If your jeans have reached the end of their functional life there’s no need to consign them to denim heaven just yet – we have plenty of creative uses for them. Projects can be as simple or in-depth as you like, depending on your craft skills and the time you can invest. Denim is versatile and tough (especially if you’ve been looking after it). But once you’re done with your denims, save them from the skip and try these great ideas to give your old jeans a second life.
Coasters: easy to make and a surprisingly stylish accessory for your home. Cut off some hems and work into a spiral shape. No sewing required, as you can glue the denim together.
Tote bag: moving into slightly more advanced territory (a sewing machine will help for this one), though the internet is full of step-by-step guides and videos showing you how to make a tote or handbag from your old jeans.
Cushion/pillow: there are two routes to go here: either make a cover for a cushion you already have, or build the whole thing from scratch complete with filling. Different denim shades can be used to produce a pattern, or create a unique design using an iron-on fabric adhesive.
Kids’ apron: a pair of jeans should provide enough fabric for a couple of aprons for your little ones. Use the legs for the main apron, seams for the straps and back pockets to make a cute and handy pouch.
Stuffed toy: whether it’s for the kids or the dog, denim is a tough fabric to make a toy out of. You will require some talent for cutting and sewing, though it’s easy enough to find instructions online to steer you through the process. Just look out for anything that could potentially become a choking hazard (buttons in particular can be easy to pull off if not attached properly).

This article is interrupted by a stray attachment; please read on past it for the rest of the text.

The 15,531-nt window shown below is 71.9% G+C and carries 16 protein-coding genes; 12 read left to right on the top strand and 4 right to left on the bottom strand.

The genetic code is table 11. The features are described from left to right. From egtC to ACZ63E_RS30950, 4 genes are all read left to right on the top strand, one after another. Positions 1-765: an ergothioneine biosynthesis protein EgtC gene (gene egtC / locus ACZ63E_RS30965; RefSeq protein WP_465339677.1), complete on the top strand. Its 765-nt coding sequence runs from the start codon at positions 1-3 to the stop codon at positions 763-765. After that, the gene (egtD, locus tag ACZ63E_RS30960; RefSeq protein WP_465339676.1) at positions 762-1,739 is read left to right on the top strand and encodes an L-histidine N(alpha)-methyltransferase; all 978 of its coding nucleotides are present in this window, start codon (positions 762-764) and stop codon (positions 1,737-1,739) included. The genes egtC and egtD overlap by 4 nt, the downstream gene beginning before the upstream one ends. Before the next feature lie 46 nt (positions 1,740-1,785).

Christmas wreath: a denim wreath hanging from your front door will ensure your house stands out from the crowd during the festive season. No sewing required with this one, though be prepared to do a lot of tying as it’s made by knotting strips of jeans to a frame.
Draught excluder: a pair of adult jeans should be the right length to block the gap beneath a door, helping to keep your room warm and cosy. It’s not a hugely stencilled job, and you can have some fun decorating it with iron-on fabric or painted letters.
Furniture: there are a number of ways you can use your worn jeans to add a touch of casual chic to your furniture. You can cover a kitchen or dining chair seat with denim, or go all out and blanket a sofa or armchair with the stuff. It’s a guaranteed conversation starter.
Quilt: unless you’re a jeans maniac you’re unlikely to have enough to make a quilt. Hit the charity shops, or check to see if you have a local Buy Nothing group and ask for denim donations. This one will take some time to make, but it will be worth the effort, and doubles as a bed cover or a cosy wrap for yourself.
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